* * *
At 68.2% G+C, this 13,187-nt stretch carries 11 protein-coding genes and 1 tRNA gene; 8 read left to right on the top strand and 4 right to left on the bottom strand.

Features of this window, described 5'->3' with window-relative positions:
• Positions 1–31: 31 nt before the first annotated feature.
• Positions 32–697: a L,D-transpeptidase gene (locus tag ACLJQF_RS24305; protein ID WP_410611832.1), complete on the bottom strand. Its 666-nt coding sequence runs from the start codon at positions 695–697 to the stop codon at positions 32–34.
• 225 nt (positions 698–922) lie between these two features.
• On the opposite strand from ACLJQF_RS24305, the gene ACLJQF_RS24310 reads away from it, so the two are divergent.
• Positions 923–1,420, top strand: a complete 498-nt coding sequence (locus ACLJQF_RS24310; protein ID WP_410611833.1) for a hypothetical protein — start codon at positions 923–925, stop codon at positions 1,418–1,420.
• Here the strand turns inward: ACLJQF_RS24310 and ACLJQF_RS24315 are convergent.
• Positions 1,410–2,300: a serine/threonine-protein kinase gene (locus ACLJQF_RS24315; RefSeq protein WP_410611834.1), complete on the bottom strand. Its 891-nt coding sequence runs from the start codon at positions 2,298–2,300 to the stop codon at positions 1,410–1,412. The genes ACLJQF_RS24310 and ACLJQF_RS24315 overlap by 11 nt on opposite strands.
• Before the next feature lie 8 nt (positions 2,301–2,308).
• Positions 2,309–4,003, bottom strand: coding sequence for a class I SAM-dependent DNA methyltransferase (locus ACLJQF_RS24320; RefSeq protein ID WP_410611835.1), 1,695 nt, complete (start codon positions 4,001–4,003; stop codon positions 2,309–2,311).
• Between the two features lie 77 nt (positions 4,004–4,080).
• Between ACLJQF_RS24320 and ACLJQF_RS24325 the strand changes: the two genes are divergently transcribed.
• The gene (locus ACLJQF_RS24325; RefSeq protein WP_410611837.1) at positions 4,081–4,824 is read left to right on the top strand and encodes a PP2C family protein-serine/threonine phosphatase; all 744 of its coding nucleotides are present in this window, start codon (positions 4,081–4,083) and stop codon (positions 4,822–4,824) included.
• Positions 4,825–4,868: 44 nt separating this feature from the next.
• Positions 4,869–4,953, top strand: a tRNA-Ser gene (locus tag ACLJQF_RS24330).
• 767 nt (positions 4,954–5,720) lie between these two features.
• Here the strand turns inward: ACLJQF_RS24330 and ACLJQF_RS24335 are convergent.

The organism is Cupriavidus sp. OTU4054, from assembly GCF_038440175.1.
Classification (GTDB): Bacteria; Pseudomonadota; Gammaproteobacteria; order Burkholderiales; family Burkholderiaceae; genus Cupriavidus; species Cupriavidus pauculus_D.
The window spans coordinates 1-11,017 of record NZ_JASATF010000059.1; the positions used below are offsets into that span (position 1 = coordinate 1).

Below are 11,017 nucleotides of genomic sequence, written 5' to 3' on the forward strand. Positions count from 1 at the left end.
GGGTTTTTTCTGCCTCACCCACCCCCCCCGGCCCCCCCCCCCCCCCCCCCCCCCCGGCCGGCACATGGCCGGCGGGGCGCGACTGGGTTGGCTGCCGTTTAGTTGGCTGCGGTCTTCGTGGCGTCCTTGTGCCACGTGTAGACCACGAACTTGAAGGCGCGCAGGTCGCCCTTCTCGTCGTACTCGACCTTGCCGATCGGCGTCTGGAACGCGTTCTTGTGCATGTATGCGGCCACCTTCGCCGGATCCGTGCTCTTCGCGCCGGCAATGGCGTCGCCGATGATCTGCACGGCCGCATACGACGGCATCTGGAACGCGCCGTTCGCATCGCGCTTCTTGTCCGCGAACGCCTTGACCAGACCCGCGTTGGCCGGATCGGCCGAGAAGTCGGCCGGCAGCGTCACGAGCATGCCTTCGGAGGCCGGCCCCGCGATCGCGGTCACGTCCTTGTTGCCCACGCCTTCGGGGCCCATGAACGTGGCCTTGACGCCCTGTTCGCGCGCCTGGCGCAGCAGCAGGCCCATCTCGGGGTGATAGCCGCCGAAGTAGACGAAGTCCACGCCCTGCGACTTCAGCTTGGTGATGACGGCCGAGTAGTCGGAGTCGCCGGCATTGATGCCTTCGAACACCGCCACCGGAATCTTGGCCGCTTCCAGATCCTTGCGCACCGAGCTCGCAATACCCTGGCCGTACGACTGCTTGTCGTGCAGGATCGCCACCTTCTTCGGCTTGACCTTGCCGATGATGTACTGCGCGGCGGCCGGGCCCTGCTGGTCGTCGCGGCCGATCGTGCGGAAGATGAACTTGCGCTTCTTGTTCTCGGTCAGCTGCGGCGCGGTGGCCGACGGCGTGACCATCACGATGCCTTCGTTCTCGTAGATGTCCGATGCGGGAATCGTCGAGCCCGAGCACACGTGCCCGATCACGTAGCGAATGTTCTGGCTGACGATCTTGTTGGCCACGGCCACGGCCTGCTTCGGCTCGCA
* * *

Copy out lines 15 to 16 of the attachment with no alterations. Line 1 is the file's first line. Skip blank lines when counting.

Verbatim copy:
• Positions 4,825–4,868: 44 nt separating this feature from the next.
• Positions 4,869–4,953, top strand: a tRNA-Ser gene (locus tag ACLJQF_RS24330).